Enhanced oil recovery from challenging/complex fields requires extensive analysis of reservoir structure and good understanding of the effect of this structure on the dynamics of the process. Naturally fractured reservoirs are good examples of this kind and their fracture network characterization is still a big challenge.

In this study, we analyzed the fracture network system of a portion of the Midale field, a naturally fractured carbonate reservoir in the Williston basin of south-eastern Saskatchewan, Canada. Our study aims at an extensive characterization of fracture and fracture network properties and construction of a reliable fracture network model for further use in assessing the oil recovery by CO2 injection and CO2 sequestration potential.

We integrated static data such as cores, logs, and well tests to build 3-D discrete fracture network models. Stochastic numerical approach was applied using an emerging commercial software package (FRACA).

Fracture network constructed from static data was calibrated using well test data. Several parameters were evaluated in sensitivity studies to determine those characteristics of the network, which have higher influence on the reservoir performance. Simulated well test response was checked against previously published well test data. This study allowed us to recognize uncertainties in critical parameters and propose some measures to manage those uncertainties.


The Midale is a carbonate field located in southeastern Saskatchewan. Following the discovery in 1953, the field was developed on 80-acre spacing and proved to bear 515 MM bbl reserves of 28.7 °API oil. The field belongs to the Mississippian oil trend located along the northern margin of Williston basin. Subsequent to primary production up to 1962, the field was subjected to waterflooding on 83 inverted nine-spot patterns. To maintain the production declining after 1964, an intensive vertical and horizontal infill drilling was undertaken. As of the end of 2006, approximately 1000 wells exist in the field and more than 25% of OOIP was produced with an average watercut of 92%(1). The Midale field is currently being subjected to tertiary recovery by miscible CO2 flooding. This field-scale CO2 injection was preceded by a 4.4 acre pilot project in 1984–1989 which paved the way for a larger demonstration project. The CO2 Flood Demonstration Project encompassed 10% of Midale Unit and paved the way for the field-scale application, which is expected to end up with an incremental recovery of 15% of OOIP(2).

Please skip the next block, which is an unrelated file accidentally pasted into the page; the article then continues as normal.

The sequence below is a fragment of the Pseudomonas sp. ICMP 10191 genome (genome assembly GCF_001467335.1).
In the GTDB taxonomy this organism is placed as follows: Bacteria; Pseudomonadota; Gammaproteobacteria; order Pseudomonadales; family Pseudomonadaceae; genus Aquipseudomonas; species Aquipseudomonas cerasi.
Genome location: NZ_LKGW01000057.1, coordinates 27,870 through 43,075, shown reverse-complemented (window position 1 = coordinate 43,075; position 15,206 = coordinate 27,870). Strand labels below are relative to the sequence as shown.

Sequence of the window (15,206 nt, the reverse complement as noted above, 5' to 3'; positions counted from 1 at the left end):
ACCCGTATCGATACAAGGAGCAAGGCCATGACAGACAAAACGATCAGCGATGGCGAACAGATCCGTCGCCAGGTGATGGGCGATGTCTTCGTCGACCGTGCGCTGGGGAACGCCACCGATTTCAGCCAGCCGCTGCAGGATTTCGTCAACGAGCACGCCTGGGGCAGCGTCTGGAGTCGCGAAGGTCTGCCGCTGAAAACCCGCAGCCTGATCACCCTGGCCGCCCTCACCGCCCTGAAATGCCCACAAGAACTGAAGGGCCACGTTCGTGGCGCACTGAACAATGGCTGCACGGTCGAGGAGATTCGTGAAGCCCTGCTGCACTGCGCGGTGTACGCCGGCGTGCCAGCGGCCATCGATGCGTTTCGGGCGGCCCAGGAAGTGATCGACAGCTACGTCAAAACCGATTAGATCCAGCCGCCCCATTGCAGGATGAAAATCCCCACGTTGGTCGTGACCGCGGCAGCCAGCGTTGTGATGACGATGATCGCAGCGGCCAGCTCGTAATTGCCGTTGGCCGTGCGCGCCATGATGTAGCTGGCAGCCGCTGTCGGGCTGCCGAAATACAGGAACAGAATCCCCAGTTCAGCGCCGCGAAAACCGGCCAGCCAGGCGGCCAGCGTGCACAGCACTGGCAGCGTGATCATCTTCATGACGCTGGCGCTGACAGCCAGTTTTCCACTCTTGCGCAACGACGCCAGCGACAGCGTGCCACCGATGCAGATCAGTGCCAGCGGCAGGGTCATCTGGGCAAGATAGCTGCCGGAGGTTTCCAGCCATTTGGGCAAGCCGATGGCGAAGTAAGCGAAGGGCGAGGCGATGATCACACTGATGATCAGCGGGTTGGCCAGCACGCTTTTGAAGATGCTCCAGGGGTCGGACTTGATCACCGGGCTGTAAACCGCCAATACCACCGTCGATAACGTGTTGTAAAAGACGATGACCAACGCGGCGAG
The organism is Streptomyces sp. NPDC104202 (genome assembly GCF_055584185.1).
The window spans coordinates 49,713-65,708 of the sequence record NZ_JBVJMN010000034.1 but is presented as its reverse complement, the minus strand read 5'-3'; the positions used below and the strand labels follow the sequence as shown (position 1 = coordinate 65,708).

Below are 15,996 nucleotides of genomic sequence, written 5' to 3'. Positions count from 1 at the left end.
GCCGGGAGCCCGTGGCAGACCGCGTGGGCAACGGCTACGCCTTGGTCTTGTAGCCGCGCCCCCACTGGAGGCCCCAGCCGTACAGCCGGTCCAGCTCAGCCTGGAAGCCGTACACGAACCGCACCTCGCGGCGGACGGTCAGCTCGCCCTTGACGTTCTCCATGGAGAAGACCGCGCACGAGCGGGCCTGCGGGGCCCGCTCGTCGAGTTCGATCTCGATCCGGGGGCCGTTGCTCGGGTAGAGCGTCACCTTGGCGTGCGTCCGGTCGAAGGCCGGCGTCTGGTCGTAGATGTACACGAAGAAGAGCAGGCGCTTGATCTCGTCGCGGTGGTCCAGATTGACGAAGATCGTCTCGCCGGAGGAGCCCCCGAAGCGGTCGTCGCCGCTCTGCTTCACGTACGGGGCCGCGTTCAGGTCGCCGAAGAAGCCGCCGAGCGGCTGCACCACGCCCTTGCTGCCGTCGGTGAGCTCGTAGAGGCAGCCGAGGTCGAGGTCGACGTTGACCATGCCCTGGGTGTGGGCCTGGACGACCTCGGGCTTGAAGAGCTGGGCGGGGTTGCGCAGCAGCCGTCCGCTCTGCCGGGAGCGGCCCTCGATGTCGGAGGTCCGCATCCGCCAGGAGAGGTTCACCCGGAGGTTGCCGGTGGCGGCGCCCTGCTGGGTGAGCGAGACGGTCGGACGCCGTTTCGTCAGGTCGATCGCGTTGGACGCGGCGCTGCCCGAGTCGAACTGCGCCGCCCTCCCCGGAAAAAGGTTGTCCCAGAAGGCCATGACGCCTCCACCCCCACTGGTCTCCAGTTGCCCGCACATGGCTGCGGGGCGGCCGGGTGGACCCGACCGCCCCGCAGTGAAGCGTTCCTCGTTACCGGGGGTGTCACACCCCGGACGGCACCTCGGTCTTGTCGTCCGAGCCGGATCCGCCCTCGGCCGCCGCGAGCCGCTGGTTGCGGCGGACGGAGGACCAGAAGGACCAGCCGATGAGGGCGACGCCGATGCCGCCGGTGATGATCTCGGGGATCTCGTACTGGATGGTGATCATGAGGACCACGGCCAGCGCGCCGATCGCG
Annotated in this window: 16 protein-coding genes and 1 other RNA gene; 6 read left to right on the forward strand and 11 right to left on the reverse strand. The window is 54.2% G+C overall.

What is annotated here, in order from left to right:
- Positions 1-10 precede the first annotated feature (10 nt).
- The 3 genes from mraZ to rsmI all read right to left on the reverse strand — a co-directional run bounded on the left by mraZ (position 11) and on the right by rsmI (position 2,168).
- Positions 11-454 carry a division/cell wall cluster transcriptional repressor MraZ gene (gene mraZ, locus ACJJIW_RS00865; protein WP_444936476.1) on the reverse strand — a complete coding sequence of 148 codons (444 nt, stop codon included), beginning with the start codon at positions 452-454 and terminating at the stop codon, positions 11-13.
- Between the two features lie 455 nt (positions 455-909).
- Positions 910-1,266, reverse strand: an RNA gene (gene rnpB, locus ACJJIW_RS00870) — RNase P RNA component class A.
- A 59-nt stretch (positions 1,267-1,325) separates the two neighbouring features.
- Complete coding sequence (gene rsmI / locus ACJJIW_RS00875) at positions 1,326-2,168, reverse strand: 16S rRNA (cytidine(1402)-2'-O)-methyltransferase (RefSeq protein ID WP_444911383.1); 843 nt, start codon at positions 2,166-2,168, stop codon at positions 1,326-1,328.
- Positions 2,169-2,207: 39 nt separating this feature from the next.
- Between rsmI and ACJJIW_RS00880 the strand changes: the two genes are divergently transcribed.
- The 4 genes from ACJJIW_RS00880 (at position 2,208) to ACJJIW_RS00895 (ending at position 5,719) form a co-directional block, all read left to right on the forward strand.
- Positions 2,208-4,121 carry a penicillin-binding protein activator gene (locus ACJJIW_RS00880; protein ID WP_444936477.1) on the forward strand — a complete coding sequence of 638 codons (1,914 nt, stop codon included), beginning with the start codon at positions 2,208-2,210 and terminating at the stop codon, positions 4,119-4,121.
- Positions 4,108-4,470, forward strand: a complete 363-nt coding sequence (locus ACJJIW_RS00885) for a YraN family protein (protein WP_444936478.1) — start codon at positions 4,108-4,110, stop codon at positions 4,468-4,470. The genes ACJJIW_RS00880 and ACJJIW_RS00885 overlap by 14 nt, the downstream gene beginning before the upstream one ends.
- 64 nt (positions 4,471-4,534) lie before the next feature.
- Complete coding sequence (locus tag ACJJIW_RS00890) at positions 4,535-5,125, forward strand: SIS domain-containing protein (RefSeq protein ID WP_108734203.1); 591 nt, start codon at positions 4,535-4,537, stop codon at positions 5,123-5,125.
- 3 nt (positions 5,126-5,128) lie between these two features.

The Midale field does not meet typical screening criteria for CO2 flooding. Nevertheless, extensive research and field applications proved that a proper design based on the analyses of the special combination of petrophysical, lithological and fracturing data can result in a successful carbon dioxide flood. 24-meter thick Midale reservoir section consists of two main layers: dolomite-dominated "Marly" and vugular limestone, called "Vuggy". Both strata contain systematic fractures, though the degree of fracturing varies. Numerous studies conducted on the field revealed some characteristics of the natural fracture network (NFN) by both inverse methods such as waterflood and carbon dioxide flood performance analyses, and well test analyses and direct methods such as core and log analyses.

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